End of life legal issues
February 18, 2017 5:53 AM   Subscribe

My spouse was recently diagnosed with a terminal illness. I need help figuring out what needs to be done.

We do not have a timeline, there are a lot of factors and a new-to-market treatment involved. I know about advance care directives and I am comfortable making those calls. She does not have life insurance, but we are in a pretty good place financially. I don't know the questions to ask. I'm not at my rational best, so please help me figure out what I need to figure out.
posted by anonymous to Human Relations (10 answers total) 10 users marked this as a favorite
 
I'm so sorry for the situation you are in.

My town has a group of very loosely organized end-of-life planning advocates whose goal is to educate people on end-of-life decisions and to facilitate conversations between family members. I occasionally see that they have classes at a local church - some online searches might tell you if there's something similar in your area.
posted by bunderful at 6:05 AM on February 18, 2017


I point a lot of my new patients to Five Wishes which is purpose-built to facilitate these conversations between patients and their loved ones.
posted by honeybee413 at 6:47 AM on February 18, 2017 [9 favorites]


I am so sorry for your situation! There is most likely a caseworker or social worker at the hospital where your spouse is receiving her care. (I'm assuming you're not going for hospice just yet because of the new treatment.) It can be a crapshoot - some caseworkers are great, and some are overburdened and burnt-out and brusque - but if you talk to a hospital caseworker they should be able to help you with your options and next steps.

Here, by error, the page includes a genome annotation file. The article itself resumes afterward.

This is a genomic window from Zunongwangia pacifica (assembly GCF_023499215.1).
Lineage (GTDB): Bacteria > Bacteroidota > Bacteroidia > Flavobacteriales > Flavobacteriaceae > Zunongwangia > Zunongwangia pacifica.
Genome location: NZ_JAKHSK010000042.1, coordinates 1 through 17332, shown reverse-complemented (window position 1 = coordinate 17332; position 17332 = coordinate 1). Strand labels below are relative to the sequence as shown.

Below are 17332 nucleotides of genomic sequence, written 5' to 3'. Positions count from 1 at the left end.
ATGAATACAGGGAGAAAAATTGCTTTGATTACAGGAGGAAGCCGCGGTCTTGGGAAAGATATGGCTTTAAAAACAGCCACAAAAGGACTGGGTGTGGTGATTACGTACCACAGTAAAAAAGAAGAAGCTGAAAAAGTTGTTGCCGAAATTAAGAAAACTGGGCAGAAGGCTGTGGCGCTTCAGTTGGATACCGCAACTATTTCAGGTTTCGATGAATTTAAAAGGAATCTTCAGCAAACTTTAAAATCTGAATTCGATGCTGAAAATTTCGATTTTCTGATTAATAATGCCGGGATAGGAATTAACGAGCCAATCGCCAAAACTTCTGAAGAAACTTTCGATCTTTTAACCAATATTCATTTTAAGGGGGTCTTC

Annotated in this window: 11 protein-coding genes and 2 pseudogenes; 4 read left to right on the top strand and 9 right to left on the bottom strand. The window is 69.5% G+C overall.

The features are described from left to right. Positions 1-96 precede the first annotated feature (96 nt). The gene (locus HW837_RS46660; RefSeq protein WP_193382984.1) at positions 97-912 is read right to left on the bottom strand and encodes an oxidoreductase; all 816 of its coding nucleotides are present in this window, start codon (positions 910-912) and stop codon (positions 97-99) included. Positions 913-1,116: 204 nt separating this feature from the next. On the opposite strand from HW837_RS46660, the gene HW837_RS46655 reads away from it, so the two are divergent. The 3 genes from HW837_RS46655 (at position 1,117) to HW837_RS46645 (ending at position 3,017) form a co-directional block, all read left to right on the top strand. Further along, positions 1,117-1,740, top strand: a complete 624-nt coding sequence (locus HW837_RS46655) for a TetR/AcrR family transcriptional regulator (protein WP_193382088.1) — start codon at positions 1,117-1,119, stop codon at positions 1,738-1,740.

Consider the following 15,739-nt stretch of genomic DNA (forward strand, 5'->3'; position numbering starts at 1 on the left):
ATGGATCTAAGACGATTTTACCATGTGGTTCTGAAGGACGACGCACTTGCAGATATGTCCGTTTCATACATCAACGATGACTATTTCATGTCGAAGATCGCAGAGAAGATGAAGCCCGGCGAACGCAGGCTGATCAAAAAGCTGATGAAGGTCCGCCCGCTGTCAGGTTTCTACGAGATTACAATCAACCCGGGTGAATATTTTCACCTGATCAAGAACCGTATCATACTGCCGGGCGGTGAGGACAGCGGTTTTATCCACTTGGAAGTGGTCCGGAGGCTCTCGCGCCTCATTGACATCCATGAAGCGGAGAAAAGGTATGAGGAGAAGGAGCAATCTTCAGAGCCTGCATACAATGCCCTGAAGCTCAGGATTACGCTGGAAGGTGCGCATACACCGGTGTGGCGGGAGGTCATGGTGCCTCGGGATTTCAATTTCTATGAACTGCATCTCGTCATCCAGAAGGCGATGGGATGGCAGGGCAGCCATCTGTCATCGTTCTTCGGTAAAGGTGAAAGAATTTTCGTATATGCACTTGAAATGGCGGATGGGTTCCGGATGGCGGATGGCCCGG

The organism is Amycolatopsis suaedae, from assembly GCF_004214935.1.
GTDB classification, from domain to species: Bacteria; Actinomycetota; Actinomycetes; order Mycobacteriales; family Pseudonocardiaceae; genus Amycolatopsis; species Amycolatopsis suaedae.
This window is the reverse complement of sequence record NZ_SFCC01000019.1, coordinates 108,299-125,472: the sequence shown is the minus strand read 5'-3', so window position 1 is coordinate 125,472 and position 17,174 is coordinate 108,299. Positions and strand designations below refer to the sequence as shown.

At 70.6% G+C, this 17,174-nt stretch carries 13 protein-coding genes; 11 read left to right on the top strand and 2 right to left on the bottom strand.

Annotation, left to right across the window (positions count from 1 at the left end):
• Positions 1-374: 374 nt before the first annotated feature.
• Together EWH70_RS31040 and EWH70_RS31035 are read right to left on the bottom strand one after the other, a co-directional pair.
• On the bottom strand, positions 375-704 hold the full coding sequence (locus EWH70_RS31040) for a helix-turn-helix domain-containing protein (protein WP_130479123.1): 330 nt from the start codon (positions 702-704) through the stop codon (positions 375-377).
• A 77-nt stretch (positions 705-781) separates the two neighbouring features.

posted by Rosie M. Banks at 7:12 AM on February 18, 2017


Get Your Shit Together was made for people in your exact situation. Start with the will, move on from there.
posted by DarlingBri at 7:13 AM on February 18, 2017 [9 favorites]


I suggest you look for hospice organizations in your area. They typically have resources and answers to all kinds of questions, including what questions you need to ask. They will have social workers and possibly attorneys. We had very good experience with two different hospice orgs in SE Michigan in the past 5 years with my in-laws.